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By: MarkJ - 3 February, 2012 (6:26 AM)
bt retail ukNational UK telecoms giant BT has today released its latest results to 31st December 2011 (Q4), which saw their retail broadband ISP subscriber base add +146,000 (net) customers to hit a total of 6,144,000. BT also announced the launch of a new FTTP on Demand service, which could in theory allow them to deploy ultrafast 300Mbps+ (330Mbps in BT's PR) fibre optic ( FTTP ) broadband services to almost anywhere that its slower FTTC goes. A 1Gbps trial is also hinted.

The results represent a strong quarterly growth, albeit one that has slowed from the +166,000 net additions added during Q3. Elsewhere BT's primary 'up to' 40Mbps (rising to 80Mbps during Spring 2012) superfast broadband ( FTTC ) service has seen its coverage expand to 7 Million UK homes and businesses (up from 6 Million in Q3).

BT Retail's share of the superfast broadband ( BT-Infinity ) base increased by +95,000 in Q4 to reach more than 400,000 customers, which marks another steady rise in uptake from the +88,000 added during Q3. Separately the BTVision ( IPTV ) service (broadband TV) continued to grow by adding +39,000 new subscribers (total 679,000), which is slightly down from +44,000 in Q3.

BT's CEO, Ian Livingston, said:

"We have delivered another quarter of growth in profits and cash flow despite the economic headwinds.

In the UK, our fibre roll-out has accelerated bringing super-fast broadband within reach of over 7m homes and businesses and we remain the number one broadband retailer with over 6m customers. Our fixed-line base has now grown for the last five quarters and our active consumer line loss is at its lowest for five years.

We expect to achieve our 2013 EBITDA1 target of above £6bn a year early and to deliver free cash flow2 of around £2.4bn this year."

BT's performance in the last quarter has been strong but our readers will probably be more interested in the new FTTP on Demand solution, which has already had successful trials in St Agnes (Cornwall) and more are due to follow this summer.

BT is somewhat vague about how this new method of deploying fibre optic services will work, although it appears to overlay the existing fttc solution. Previously, FTTP speeds (100-300Mbps) weren't possible in FTTC (40-80Mbps) enabled areas but BT has "developed a solution that takes advantage of the fibre it has already deployed between the exchange and the street cabinet".

BT Openreach's CEO, Olivia Garfield, said:

"FTTP on demand is a significant development for Broadband Britain. Essentially, it could make our fastest speeds available wherever we deploy fibre. This will be welcome news for small businesses who may wish to benefit from the competitive advantage that such speeds provide.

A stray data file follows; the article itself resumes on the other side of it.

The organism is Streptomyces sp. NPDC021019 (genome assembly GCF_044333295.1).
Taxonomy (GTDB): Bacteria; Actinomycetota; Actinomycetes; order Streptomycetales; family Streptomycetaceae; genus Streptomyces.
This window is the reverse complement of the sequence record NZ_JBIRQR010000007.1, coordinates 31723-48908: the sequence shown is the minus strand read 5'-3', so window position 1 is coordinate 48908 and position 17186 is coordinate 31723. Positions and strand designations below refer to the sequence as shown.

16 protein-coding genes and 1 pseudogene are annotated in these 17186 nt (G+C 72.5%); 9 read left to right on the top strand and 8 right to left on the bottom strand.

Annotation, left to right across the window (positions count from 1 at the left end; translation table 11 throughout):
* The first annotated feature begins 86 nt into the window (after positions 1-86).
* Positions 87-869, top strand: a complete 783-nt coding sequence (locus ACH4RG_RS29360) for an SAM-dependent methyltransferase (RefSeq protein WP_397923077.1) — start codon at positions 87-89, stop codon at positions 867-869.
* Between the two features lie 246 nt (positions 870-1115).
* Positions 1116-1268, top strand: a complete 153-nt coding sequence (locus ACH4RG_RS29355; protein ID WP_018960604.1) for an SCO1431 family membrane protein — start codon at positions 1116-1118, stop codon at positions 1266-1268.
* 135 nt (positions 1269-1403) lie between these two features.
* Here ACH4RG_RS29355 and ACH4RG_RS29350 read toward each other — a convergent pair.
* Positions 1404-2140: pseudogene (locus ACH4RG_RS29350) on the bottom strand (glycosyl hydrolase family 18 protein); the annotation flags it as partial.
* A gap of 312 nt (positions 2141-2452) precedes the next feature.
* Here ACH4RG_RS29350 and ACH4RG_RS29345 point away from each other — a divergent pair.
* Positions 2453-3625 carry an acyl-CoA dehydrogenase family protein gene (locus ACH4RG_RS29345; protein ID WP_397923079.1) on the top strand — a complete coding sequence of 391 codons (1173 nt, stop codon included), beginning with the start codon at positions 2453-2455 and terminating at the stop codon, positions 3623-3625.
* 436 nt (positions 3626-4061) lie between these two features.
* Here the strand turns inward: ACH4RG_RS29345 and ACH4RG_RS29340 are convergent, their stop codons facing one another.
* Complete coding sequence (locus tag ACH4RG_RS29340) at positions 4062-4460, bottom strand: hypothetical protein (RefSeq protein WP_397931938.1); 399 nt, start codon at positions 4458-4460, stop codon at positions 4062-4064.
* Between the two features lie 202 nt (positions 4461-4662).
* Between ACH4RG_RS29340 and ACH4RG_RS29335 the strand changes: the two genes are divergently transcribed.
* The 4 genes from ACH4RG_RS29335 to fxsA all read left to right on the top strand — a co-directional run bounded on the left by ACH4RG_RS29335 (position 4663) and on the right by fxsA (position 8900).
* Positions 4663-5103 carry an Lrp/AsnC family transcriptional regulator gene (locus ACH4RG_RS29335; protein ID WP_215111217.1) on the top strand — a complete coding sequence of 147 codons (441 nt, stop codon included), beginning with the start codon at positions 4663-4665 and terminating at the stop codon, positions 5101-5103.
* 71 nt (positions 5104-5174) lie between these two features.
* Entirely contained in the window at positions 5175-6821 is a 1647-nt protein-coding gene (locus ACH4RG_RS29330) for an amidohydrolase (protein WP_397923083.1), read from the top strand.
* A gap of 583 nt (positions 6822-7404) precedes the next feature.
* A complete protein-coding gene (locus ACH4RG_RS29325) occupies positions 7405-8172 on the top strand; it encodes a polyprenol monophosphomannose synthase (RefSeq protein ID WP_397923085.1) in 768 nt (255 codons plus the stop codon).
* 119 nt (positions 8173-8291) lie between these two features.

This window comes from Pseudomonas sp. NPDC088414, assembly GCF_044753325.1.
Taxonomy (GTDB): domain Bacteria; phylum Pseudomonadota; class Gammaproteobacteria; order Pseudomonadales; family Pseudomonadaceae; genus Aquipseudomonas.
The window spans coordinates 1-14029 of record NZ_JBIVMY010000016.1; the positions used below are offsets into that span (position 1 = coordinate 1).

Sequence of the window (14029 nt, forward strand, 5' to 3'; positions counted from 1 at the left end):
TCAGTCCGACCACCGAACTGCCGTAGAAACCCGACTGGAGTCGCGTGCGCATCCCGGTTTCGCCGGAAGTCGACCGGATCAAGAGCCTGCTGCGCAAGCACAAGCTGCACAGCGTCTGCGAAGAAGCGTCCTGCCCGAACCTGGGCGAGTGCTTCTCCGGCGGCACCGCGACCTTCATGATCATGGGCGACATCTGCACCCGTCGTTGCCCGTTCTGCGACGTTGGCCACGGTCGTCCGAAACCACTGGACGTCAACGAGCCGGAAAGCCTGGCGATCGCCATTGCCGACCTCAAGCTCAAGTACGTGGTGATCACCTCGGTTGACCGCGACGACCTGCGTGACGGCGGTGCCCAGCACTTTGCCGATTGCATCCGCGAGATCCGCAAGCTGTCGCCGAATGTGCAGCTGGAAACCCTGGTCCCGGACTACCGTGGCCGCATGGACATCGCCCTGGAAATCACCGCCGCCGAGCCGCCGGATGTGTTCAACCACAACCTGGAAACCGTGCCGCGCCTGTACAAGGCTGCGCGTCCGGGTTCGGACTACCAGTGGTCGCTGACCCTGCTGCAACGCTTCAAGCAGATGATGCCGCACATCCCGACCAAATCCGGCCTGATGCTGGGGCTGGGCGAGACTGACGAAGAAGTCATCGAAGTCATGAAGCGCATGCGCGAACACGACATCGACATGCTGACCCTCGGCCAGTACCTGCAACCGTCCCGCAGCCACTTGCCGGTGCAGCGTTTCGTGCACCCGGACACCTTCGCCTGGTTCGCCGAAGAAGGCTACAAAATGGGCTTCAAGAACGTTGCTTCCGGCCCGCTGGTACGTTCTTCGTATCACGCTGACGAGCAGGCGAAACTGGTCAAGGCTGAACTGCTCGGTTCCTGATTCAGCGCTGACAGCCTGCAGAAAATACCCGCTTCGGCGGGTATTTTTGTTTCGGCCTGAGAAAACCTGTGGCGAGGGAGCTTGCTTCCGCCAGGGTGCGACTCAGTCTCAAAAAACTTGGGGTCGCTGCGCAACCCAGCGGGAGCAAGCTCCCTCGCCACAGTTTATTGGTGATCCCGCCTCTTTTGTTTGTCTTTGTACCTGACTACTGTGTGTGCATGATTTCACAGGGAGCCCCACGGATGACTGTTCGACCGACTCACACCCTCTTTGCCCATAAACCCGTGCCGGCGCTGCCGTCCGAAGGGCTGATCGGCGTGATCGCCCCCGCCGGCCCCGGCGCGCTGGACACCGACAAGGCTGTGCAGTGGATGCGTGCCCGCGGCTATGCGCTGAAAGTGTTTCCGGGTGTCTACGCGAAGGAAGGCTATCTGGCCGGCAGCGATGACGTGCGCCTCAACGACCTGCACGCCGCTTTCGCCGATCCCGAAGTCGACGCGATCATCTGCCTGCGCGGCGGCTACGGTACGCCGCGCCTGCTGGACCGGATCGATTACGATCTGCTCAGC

We are also doubling the speed of our standard fibre broadband this Spring giving ISPs the chance to offer speeds of up to 80Mbps. This will ensure that residential customers have world class speeds for all their family’s needs."

According to BT, FTTP on Demand is anticipated to become commercially available to all ISPs by Spring 2013 next year. Sadly the service isn't likely to be cheap because BT's press release appears to focus on the business advantages, although it does confirm availability for home users too. We'll have more details later.. keep watching.

Tucked away deep in BT's press release is also a single line mention that the operator was "also testing a 1Gbps FTTP speed variant". BT has always said that its FTTP solution would one day reach speeds of 1000Mbps (1Gbps) and so this isn't really a surprise, although it's nice to hear that they won't stop at 330Mbps.

By comparison Virgin Media would find it hard to go beyond 300-400Mbps due to the limitations of their platform, although Virgin can cover significantly more than BT's limited FTTP footprint (currently targeting around 2.5 Million premises vs Virgin's 13 Million). It's not yet known how the new On-Demand FTTP solution will impact this as it appears to be an 'at request' service.

BT's main battle horse is thus still their slower 40-80Mbps FTTC service (possibly 100Mbps+ in the future), which aims to cover at least 66% of the UK by 2014.

UPDATE 11:01am

After putting a few questions about FTTP on Demand to BT's NGA spokesperson we now have a little extra detail to share.

In terms of cost, several price options are being explored and nothing has been set in stone. How much it costs is also likely to "depend on the exact location of the premise that wants the service" (i.e. the further you are away from the cabinet the higher the costs will be) and whether or not such work is subsidised by public money.

Galvin did suggest that the installation cost (to CPs) is likely to be in the "high hundreds of pounds". He also hinted that ISPs would have some control over whether or not it ends up costing "the same on a monthly basis as normal FTTP". ISPs might need to "absorb" some costs for that to happen; so don't believe any predictions about price yet, it's too early.

BT also confirmed that the service would indeed be available "wherever we have deployed fibre enabled cabinets", so it is a significant development; assuming ordinary folk can afford it.

When asked how this service would impact BT's current FTTP rollout, the operator told us that it "does change things somewhat although we haven’t formally issued a new c/p split" (FTTC / FTTP). So right now we don't know the answer. BT also shared with us a related diagram, which sadly lacks explanation of the points but some of you will know all the bits and bobs.

bt fttp on demand diagram

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